6.2. Canine scabies

Canine scabies is a common condition in dogs and humans, but rare in cats, in which the skin is colonized by Sarcoptes scabiei mite after contact with a donor host. The infestation with this mites results in intense pruritus [59, 60]. Female mites dig galleries in the stratum corneum in order to lay their eggs that hatch, releasing larvae forms that migrate to the skin surface, where they reach the adult stage [61].

Extremely irritating and pruritic papular eruption, skin thickening, erythema, alopecia, exudation with crust formation and secondary bacterial infection with pustules are common clinical findings (Figure 4). Chronic lesions are usually confined to the margins of the pinna, elbows and hocks that may present skin thickening, minimal crust formation and persistent pruritus [61].

Skin scraping with microscopic identification of S. scabiei is a valuable diagnostic method, although mites are hardly seen in many cases. Diagnosis is usually based on the animal’s history, clinical signs and a positive pinnal-pedal reflex (pinna margings are gently scratched and the dog will reflexively use an ipsilateral hind limb to scratch the source of the irritation) [62, 63].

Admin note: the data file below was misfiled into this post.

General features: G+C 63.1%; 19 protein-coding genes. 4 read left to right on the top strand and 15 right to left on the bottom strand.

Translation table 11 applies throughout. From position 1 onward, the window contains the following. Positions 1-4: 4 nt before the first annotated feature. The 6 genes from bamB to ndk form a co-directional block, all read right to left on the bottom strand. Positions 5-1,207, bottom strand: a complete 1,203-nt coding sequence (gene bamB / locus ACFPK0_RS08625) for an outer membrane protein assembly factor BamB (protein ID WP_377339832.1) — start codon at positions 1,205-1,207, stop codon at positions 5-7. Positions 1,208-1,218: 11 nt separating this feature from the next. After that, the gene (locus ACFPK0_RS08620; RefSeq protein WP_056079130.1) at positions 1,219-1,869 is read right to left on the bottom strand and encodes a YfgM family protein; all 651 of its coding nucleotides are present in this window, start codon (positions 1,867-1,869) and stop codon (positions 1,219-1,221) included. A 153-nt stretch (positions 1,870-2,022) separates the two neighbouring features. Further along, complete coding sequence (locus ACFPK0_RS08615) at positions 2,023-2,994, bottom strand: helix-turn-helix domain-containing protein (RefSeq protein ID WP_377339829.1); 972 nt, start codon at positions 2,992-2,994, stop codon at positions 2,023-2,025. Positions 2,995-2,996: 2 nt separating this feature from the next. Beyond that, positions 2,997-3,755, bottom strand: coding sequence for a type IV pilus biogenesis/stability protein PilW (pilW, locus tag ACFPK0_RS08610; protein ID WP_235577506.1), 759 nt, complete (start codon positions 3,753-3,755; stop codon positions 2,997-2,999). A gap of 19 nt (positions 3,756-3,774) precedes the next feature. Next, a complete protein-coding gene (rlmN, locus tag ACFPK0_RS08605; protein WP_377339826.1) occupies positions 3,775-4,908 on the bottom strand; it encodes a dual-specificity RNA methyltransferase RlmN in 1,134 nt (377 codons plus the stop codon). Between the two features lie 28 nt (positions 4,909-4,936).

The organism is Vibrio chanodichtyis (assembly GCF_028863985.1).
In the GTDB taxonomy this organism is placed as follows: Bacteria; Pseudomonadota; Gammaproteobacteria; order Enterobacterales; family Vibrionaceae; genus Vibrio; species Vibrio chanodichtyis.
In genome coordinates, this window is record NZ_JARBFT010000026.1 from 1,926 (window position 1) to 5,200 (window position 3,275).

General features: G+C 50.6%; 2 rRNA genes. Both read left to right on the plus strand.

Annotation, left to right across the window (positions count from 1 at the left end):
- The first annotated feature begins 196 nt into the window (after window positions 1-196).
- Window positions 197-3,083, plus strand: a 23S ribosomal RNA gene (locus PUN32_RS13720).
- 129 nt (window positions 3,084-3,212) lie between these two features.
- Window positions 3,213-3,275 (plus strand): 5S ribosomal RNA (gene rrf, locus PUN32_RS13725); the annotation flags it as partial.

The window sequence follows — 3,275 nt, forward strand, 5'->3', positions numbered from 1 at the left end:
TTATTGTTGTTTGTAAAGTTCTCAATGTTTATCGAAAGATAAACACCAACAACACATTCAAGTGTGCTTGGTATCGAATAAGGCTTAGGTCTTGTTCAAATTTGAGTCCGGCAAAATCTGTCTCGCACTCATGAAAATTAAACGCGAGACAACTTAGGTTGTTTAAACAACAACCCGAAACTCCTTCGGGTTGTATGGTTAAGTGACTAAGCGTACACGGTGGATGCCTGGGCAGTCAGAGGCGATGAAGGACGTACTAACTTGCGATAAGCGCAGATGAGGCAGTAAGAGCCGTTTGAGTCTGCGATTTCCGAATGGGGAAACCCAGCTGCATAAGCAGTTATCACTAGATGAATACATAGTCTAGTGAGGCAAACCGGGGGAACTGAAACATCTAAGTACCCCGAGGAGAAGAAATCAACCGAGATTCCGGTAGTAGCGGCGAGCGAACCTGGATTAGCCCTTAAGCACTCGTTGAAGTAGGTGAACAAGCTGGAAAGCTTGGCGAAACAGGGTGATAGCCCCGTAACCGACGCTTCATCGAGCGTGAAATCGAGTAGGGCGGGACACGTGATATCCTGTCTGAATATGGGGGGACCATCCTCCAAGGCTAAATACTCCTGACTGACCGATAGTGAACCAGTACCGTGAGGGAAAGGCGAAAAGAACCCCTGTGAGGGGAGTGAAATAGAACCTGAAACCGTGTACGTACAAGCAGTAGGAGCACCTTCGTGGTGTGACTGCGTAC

The treatment is recommended to the patient and other animals in their household. Bathing with 0.025% amitraz solution once weekly or twice weekly is recommended as an effective treatment. The therapy should be continued for two weeks after clinical signs remission. Adverse side effects should be monitored during the treatment [64]. Fipronil spray 0.25% can be applied three times with three weeks intervals on puppies [65]. Ivermectin can be administered at 0.2 to 0.4 mg/kg, orally every seven days, or subcutaneously every 14 days. The treatment usually takes four to six weeks [66].This drug is contraindicated in Collies and their crosses [67]. An effective alternative treatment of scabies is a spot-on application of selamectin at 6-12 mg/kg every 15 to 30 days, for at least three applications and it is apparently, well tolerated in different breeds [67, 68]. Milbemycin oxime at 2mg/kg in a weekly dose, administrated for up to five times has also a good efficacy [69].